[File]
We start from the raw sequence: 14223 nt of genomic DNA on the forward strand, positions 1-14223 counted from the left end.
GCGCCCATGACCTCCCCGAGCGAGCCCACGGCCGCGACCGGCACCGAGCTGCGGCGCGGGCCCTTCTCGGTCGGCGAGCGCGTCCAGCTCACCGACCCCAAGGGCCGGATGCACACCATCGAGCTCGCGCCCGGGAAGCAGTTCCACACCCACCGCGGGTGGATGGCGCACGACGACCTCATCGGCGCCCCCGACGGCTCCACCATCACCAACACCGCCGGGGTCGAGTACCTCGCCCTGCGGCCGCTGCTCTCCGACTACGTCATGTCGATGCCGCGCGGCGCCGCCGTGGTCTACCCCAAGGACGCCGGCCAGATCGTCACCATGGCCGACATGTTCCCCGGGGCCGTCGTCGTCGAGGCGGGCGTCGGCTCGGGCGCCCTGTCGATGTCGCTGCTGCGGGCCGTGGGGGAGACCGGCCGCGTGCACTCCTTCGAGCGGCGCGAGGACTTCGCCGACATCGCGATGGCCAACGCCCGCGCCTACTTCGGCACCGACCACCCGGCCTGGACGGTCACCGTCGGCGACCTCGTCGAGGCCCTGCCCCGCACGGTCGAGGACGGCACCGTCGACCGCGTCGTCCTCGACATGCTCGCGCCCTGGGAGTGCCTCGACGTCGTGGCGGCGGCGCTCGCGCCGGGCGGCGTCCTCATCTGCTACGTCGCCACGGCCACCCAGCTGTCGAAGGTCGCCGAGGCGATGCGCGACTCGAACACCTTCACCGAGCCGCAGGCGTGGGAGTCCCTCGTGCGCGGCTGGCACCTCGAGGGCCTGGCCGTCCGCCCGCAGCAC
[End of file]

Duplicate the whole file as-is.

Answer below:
We start from the raw sequence: 14223 nt of genomic DNA on the forward strand, positions 1-14223 counted from the left end.
GCGCCCATGACCTCCCCGAGCGAGCCCACGGCCGCGACCGGCACCGAGCTGCGGCGCGGGCCCTTCTCGGTCGGCGAGCGCGTCCAGCTCACCGACCCCAAGGGCCGGATGCACACCATCGAGCTCGCGCCCGGGAAGCAGTTCCACACCCACCGCGGGTGGATGGCGCACGACGACCTCATCGGCGCCCCCGACGGCTCCACCATCACCAACACCGCCGGGGTCGAGTACCTCGCCCTGCGGCCGCTGCTCTCCGACTACGTCATGTCGATGCCGCGCGGCGCCGCCGTGGTCTACCCCAAGGACGCCGGCCAGATCGTCACCATGGCCGACATGTTCCCCGGGGCCGTCGTCGTCGAGGCGGGCGTCGGCTCGGGCGCCCTGTCGATGTCGCTGCTGCGGGCCGTGGGGGAGACCGGCCGCGTGCACTCCTTCGAGCGGCGCGAGGACTTCGCCGACATCGCGATGGCCAACGCCCGCGCCTACTTCGGCACCGACCACCCGGCCTGGACGGTCACCGTCGGCGACCTCGTCGAGGCCCTGCCCCGCACGGTCGAGGACGGCACCGTCGACCGCGTCGTCCTCGACATGCTCGCGCCCTGGGAGTGCCTCGACGTCGTGGCGGCGGCGCTCGCGCCGGGCGGCGTCCTCATCTGCTACGTCGCCACGGCCACCCAGCTGTCGAAGGTCGCCGAGGCGATGCGCGACTCGAACACCTTCACCGAGCCGCAGGCGTGGGAGTCCCTCGTGCGCGGCTGGCACCTCGAGGGCCTGGCCGTCCGCCCGCAGCAC